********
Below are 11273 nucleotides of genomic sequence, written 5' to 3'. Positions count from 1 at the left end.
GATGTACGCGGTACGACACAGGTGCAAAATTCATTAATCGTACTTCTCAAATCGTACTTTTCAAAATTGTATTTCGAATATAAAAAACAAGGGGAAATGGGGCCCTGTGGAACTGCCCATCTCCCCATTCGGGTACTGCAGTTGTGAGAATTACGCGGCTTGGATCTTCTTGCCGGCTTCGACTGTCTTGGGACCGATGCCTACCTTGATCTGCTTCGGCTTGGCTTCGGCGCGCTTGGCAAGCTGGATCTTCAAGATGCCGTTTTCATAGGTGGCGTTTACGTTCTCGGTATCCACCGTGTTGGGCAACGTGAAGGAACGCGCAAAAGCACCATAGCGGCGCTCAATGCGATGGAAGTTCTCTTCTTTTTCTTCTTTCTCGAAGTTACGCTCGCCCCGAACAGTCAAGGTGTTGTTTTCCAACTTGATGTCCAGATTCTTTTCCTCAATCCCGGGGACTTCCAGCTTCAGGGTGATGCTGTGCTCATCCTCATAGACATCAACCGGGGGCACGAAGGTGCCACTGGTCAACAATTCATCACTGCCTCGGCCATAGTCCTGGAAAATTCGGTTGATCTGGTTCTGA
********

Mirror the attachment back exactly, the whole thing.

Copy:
Below are 11273 nucleotides of genomic sequence, written 5' to 3'. Positions count from 1 at the left end.
GATGTACGCGGTACGACACAGGTGCAAAATTCATTAATCGTACTTCTCAAATCGTACTTTTCAAAATTGTATTTCGAATATAAAAAACAAGGGGAAATGGGGCCCTGTGGAACTGCCCATCTCCCCATTCGGGTACTGCAGTTGTGAGAATTACGCGGCTTGGATCTTCTTGCCGGCTTCGACTGTCTTGGGACCGATGCCTACCTTGATCTGCTTCGGCTTGGCTTCGGCGCGCTTGGCAAGCTGGATCTTCAAGATGCCGTTTTCATAGGTGGCGTTTACGTTCTCGGTATCCACCGTGTTGGGCAACGTGAAGGAACGCGCAAAAGCACCATAGCGGCGCTCAATGCGATGGAAGTTCTCTTCTTTTTCTTCTTTCTCGAAGTTACGCTCGCCCCGAACAGTCAAGGTGTTGTTTTCCAACTTGATGTCCAGATTCTTTTCCTCAATCCCGGGGACTTCCAGCTTCAGGGTGATGCTGTGCTCATCCTCATAGACATCAACCGGGGGCACGAAGGTGCCACTGGTCAACAATTCATCACTGCCTCGGCCATAGTCCTGGAAAATTCGGTTGATCTGGTTCTGA